Kansas $108.4 million ahead of first-quarter projections
TOPEKA, Kan. (WIBW) - Kansas is $108.4 million ahead of first-quarter projections for the new fiscal year.
Governor Laura Kelly says closing out the first quarter of the 2021 fiscal year, Kansas is $108.4 million ahead of its estimate, with $2.3 billion in total tax collections for the fiscal year. She said that is $55.7 million more than the same time last fiscal year quarter.
According to Gov. Kelly, the increase is due in part to the change in the filing deadline for income taxes because of the COVID-19 pandemic and the increased revenue seen in compensating use tax collections.
“Since I took office, my administration has returned to responsible fiscal practices that have allowed Kansas to successfully remain financially healthy, even as we respond to the COVID-19 pandemic,” Governor Laura Kelly said. “While there is optimism with these projections, we must remain committed to fiscal steadiness, public health, and support our core services like education, infrastructure, and economic development which will enable Kansas to remain on the path to recovery.”
Gov. Kelly said September’s tax collections totaled $728.9 million, an increase of $72.8 million over the estimate. She said that is a $15.2 million decrease from the same month of the last fiscal year.
According to the Kansas Governor, individual income tax and corporate income tax collections performed better than expected. She said the state saw a $23.6 million increase in individual income tax collections with $358.6 million collected. She said the increase could be due to estimated tax payments and economic optimism.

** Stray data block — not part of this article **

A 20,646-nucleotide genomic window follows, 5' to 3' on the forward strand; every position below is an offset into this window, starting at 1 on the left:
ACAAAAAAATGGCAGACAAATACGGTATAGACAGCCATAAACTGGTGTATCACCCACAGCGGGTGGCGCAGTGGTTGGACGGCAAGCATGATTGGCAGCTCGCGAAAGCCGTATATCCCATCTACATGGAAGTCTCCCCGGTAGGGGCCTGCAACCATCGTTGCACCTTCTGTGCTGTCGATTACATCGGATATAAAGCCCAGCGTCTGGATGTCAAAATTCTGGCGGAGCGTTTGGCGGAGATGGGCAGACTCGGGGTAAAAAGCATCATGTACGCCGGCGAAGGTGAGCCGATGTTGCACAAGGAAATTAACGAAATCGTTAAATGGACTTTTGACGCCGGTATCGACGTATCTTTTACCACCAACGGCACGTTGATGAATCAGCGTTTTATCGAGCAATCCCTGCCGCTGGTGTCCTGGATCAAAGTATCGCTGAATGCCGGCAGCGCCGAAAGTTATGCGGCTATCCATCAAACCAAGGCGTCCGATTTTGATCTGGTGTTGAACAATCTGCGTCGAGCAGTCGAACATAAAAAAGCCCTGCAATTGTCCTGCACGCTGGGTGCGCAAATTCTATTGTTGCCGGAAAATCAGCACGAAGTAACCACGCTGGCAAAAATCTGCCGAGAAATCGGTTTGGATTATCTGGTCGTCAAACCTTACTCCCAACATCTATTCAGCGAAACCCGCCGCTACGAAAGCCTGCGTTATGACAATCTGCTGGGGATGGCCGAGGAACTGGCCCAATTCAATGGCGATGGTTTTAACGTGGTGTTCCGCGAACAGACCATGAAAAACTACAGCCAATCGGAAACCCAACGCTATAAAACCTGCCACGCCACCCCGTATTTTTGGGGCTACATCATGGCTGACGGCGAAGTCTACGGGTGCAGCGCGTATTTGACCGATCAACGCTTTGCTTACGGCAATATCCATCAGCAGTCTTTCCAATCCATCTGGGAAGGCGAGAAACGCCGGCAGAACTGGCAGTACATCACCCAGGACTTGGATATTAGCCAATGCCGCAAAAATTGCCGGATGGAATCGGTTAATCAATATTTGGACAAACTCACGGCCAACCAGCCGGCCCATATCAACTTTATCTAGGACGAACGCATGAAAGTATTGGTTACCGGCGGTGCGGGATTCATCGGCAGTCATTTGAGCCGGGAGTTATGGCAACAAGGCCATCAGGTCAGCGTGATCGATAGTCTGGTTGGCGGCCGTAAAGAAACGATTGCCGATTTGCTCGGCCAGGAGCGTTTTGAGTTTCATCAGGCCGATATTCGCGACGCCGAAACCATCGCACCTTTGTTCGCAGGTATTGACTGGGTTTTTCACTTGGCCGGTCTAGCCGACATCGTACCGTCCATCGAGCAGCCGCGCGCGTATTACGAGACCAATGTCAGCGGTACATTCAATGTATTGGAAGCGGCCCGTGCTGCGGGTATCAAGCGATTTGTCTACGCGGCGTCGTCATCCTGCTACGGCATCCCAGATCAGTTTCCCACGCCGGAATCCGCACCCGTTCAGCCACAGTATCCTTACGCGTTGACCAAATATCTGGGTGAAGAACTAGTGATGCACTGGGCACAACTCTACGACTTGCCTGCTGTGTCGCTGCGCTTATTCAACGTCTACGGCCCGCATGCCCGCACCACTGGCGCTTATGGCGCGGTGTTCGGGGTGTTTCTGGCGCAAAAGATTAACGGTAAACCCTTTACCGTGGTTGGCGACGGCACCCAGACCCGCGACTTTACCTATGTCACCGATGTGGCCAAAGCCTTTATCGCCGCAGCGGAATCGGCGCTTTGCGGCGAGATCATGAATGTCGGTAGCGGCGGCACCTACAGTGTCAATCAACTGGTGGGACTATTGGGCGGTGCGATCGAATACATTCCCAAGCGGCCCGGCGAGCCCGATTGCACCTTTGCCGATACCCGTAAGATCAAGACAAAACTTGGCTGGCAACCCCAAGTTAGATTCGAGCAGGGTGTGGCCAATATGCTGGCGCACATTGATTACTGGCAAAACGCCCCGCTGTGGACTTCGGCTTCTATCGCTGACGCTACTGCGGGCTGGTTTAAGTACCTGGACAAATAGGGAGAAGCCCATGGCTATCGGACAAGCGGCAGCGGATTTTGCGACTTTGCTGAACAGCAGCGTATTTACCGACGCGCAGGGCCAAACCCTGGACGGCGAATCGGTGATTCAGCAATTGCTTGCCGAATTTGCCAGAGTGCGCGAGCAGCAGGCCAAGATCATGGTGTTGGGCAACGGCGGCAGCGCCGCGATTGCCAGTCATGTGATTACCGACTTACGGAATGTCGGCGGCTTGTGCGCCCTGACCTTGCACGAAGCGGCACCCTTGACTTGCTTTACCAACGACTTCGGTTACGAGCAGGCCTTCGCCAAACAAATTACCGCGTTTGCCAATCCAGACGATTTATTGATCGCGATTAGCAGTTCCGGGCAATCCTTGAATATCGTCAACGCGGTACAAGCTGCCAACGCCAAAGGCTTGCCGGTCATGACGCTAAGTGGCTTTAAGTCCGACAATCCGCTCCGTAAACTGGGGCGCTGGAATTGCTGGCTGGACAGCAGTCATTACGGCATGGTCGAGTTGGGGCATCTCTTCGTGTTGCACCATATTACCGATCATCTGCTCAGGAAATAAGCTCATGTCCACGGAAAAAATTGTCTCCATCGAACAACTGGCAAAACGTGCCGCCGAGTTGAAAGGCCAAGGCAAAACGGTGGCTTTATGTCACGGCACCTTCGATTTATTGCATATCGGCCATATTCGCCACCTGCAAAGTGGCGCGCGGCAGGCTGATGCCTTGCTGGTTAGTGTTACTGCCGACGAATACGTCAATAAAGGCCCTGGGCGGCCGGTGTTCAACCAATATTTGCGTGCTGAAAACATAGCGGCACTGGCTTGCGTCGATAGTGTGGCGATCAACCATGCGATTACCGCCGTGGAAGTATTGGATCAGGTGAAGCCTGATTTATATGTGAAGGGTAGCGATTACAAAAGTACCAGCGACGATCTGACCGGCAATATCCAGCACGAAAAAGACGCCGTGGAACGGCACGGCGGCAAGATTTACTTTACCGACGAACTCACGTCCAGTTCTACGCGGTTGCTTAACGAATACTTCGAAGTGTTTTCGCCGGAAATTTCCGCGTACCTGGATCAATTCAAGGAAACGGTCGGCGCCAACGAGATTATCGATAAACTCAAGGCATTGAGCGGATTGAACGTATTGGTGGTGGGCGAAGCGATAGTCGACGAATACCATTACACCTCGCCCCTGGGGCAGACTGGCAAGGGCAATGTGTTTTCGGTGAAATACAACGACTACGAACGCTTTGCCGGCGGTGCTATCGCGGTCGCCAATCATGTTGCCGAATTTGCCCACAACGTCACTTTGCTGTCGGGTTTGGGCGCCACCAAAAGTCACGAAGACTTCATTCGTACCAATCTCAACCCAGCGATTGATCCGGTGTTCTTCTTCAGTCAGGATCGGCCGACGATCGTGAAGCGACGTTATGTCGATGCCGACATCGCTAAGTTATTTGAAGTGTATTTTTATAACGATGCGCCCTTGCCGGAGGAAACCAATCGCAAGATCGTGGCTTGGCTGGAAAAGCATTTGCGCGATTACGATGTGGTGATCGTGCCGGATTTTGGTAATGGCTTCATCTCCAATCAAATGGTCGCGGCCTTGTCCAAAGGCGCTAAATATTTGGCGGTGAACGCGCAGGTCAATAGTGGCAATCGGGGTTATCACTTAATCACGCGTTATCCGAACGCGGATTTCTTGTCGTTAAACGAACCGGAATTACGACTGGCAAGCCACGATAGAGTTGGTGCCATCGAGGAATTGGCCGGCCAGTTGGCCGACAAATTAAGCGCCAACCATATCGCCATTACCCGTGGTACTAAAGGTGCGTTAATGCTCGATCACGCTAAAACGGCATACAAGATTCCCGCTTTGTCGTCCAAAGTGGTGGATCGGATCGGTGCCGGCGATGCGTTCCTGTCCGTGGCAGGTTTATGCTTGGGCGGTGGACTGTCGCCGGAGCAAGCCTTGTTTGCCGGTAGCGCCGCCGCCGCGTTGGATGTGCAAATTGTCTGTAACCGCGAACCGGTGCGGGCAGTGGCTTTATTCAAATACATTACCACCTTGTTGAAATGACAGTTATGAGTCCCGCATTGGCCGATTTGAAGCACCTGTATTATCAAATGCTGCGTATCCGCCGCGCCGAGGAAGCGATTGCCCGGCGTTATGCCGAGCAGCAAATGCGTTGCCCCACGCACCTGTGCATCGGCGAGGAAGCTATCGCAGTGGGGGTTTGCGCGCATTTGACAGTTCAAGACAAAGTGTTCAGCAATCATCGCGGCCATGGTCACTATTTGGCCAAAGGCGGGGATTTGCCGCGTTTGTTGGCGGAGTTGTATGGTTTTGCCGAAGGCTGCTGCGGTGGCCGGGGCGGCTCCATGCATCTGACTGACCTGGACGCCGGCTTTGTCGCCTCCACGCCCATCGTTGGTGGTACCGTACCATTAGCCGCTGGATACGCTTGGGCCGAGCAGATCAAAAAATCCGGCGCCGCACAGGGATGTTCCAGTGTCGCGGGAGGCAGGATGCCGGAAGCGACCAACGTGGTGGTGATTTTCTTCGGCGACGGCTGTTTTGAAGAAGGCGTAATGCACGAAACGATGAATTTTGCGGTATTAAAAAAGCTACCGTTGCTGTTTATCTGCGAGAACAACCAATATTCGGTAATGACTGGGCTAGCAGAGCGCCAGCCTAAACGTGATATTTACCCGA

Gov. Kelly said corporate income tax collections were $89.7 million, an increase of $29.7 million over the estimate.
Gov. Kelly said retail sales tax collections were $2.4 million less than the estimate with $195.6 million collected. She said the decline could be due to some temporary changes in consumer habits as the school year began. However, she said compensating use tax collections continue the growth as those collections were $11.6 million over the estimate with $45.6 million collected. She said the trend is the effect of changing consumer purchasing habits and increased registrations of out of state retailers to collect and remit taxes to the state.
“The impact that the pandemic will have on the economy during the fall and winter months is uncertain at best,” Secretary Mark Burghart said. “That same uncertainty carries over to the anticipated sales and use tax receipts associated with purchases that will be made during the upcoming holiday season.”
According to Gov. Kelly, the Consensus Revenue Estimating Group will be meeting to determine the stability of the Kansas economy and look at the estimates for the rest of the fiscal year. She said the group is made up of representatives of the Division fo the Budget, Department of Revenue, Legislative Research Department and one consulting economist each from the University of Kansas, Kansas State University and Wichita State University.
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